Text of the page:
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Furthermore, if we want to “spread awareness” about #mentalillness, my question to you is, is that enough? I feel like we are asking people to think about mental health, but not giving it a lot of thought ourselves. What good is that?

So, the real question, or so I believe, is: are mental disabilities really invisible? And if not, what do they look like? I know, some are saying, “They are invisible; how would you know?” Hear me out.

 The Diagnostic and Statistical Manual of Mental Disorders (DSM) is the go-to diagnostic tool for psychiatrists. In it, there are an entire range of symptoms associated with mental disorders. Let’s take PTSD as an example. Post-traumatic stress disorder has its own set of symptoms that are used to determine a PTSD diagnosis. They include flashbacks, nightmares, avoidance, hypervigilance etc.

Types and symptoms of PTSD

These “symptoms,” are in there. Furthermore, you must be exhibiting X, Y, Z to meet the diagnosis criteria for the disorder. Therefore, symptoms of a mental-health condition are observable and thus, we can see them.

I believe it’s more accurate to say, “We can’t see them because we don’t know what we are looking at.” Then if this is true, we need to look beyond the surface and acknowledge that we need to become better educators. Similarly, those who can’t see the symptoms, need to educate themselves.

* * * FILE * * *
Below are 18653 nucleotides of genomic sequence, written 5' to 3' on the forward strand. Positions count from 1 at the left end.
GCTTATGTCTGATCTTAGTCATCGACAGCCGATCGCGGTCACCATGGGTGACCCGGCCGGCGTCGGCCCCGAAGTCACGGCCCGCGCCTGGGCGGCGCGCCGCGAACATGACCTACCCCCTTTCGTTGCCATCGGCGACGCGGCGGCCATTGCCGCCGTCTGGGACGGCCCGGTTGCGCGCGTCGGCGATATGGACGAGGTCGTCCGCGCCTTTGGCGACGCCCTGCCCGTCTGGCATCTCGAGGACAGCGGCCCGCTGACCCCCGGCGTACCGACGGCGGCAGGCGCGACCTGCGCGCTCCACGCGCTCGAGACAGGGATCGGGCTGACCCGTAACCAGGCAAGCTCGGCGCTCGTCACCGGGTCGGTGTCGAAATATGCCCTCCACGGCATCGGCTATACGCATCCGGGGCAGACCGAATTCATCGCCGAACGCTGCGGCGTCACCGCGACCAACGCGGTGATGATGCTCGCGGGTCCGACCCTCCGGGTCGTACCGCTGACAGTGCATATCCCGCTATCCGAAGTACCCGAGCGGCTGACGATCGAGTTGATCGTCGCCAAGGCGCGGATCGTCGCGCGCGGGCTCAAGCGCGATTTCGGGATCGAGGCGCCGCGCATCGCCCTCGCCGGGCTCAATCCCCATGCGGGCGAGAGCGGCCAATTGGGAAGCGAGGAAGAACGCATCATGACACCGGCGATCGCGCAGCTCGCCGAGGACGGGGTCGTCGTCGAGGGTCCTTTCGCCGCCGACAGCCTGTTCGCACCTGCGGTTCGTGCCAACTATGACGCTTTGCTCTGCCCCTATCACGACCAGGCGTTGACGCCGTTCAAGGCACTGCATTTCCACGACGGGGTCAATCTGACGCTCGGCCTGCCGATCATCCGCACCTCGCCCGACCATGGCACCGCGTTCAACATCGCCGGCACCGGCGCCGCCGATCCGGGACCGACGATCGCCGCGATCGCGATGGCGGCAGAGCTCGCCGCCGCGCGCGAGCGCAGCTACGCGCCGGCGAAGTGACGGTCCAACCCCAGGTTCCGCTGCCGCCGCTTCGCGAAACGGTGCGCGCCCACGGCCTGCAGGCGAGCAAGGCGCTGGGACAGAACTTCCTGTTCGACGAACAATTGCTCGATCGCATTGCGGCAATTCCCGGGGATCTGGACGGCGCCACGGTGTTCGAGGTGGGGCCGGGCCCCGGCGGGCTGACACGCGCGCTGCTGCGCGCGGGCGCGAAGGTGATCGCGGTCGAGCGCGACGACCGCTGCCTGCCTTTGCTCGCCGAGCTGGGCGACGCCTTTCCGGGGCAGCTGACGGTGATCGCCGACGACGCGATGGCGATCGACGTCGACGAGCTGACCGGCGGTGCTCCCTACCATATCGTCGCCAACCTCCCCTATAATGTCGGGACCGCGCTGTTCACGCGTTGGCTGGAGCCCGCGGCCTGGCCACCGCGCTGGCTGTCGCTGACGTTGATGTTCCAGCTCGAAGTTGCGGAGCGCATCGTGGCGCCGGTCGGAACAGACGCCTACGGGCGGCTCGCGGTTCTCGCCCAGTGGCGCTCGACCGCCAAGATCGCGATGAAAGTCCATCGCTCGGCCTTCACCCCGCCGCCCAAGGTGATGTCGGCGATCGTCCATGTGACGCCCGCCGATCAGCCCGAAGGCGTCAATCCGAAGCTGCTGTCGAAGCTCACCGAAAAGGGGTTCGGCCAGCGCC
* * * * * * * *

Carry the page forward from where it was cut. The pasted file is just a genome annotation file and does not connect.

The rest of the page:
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Let’s take depression, for example. Depression has real, observable symptoms – it’s far from an invisible illness. While it’s true that a sufferer can be good at hiding it or have high functioning depression, how it makes one feel is still there.

Now, let’s imagine that you have #depression and you spend a lot of time in bed, your partner can see this as lazy, or educate themselves about the symptoms. Staying in bed isn’t a choice – it’s exhaustion and mental pain preventing one from living their life. Perhaps what’s missing is being believed by others. Either way, that doesn’t mean your disability is invisible.

What makes the lack of education dangerous is the misunderstanding or another’s assumptions based on what they think they see. An employer for example, may discipline you for using too much sick time rather than asking, “Are you okay?” or “How can we support you?”